This all might be challenging, but it could be worth it to increase your joy — even just by a fraction.

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Deficiency in Vitamin B12? Start looking at your eyes!

Vitamin B12 deficiency is one of the most common nutrient deficiencies in the world, especially among the elderly age group. Vitamin B12, also known as cobalamin, is very important in keeping the body’s nerve and blood cells healthy. So when there is insufficient levels of this vitamin, the body suffers.

Vitamin B12 plays an important role in the production of DNA and RNA, two molecules that are quite essential in the coding, decoding, regulation and expression of genes. Moreover, just like other B vitamins, B12 plays a role in the conversion of carbohydrates into energy.

Given its many uses in the different bodily processes, one is bound to suffer when this vitamin is lacking. For pregnant women, low levels of vitamin B12 could mean an increased risk of neural tube defects. For others, they may be at risk of developing Type 2 diabetes and other health issues.

Fortunately, vitamin B12 deficiency can be easily addressed once identified and diagnosed. What’s also good here is there are certain signs and symptoms that could help determine the presence of this condition. There are even those that could be seen just by examining the eyes.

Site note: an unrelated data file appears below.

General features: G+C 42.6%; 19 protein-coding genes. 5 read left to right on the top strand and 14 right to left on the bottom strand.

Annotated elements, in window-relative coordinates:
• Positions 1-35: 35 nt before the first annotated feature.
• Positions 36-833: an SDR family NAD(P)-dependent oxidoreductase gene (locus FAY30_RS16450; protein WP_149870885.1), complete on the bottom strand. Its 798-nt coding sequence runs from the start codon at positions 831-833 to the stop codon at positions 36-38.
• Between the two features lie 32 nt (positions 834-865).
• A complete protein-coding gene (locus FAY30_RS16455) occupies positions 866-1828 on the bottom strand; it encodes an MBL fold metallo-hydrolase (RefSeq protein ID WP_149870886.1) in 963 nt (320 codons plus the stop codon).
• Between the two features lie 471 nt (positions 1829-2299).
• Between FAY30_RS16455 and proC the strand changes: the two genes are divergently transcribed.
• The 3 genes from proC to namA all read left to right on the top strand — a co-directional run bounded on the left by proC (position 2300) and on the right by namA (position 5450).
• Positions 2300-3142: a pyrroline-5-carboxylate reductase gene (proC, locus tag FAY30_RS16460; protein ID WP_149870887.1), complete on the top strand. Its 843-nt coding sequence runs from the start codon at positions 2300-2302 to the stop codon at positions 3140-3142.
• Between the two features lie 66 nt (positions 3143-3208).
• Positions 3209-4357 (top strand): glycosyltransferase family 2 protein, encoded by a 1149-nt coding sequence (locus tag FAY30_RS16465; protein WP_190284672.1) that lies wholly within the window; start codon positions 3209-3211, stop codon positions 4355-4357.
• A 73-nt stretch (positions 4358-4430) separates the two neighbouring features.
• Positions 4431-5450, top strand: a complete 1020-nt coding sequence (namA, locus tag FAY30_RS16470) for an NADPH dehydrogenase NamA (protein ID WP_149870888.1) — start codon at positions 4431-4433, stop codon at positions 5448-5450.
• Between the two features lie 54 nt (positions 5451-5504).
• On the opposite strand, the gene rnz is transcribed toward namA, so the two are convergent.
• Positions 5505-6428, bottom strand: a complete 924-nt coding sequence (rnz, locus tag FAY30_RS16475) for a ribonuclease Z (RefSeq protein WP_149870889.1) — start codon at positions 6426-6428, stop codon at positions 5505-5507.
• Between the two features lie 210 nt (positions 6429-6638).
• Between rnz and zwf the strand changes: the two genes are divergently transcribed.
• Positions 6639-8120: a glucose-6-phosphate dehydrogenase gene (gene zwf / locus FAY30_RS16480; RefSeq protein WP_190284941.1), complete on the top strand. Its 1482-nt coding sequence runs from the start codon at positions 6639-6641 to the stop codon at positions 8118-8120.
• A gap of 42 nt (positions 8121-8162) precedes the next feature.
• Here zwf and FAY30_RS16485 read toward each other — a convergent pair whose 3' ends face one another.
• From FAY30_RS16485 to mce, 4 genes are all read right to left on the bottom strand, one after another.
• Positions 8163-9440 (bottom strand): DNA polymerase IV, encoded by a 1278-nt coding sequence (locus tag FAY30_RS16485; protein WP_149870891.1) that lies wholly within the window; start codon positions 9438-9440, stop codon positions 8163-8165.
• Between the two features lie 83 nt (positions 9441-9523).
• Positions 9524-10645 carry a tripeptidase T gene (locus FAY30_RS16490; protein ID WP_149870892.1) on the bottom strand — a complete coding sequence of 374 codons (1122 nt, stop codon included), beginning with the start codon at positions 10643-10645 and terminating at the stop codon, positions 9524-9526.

According to Mercola, a slight yellowing of the eyes could be indicative of the condition. Eye twitching and eyelid spasms are also signs that could help pinpoint vitamin B12 deficiency. In rare cases, optic nerve damage that could lead to vision loss may happen.

Should these signs become evident to you one day, you need to go see a doctor right away. Vitamin B12 deficiency may be easily reversed with intravenous vitamin B12 treatment and supplementation. The signs and symptoms may appear suddenly or gradually, so it’s best to have regular checkups.

Vitamin B12 can be obtained through diet. Meat and meat by-products are good sources of this nutrient. This means strict vegetarians and vegans are at a higher risk of developing this deficiency. For these types of eaters, Medical News Today recommends consuming yogurt, low-fat milk, cheese, eggs, fortified cereals and nutritional yeast.

It’s also important to note that even meat-eaters are at risk of developing this deficiency. Apparently, there are people that absorb nutrients poorly due to the insufficient stomach acid needed to break the protein bond in the different meats consumed. So experts advise to take vitamin B12 supplements.

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Easy Non-Equipment Exercises

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Diamond Push Ups

Start in a plank position. Bring index fingers and thumbs to meet, forming a triangle under chest. Bend elbows and lower torso as close to ground as possible. Push through palms to straighten arms. Modify this move by dropping to knees. Do 10 reps.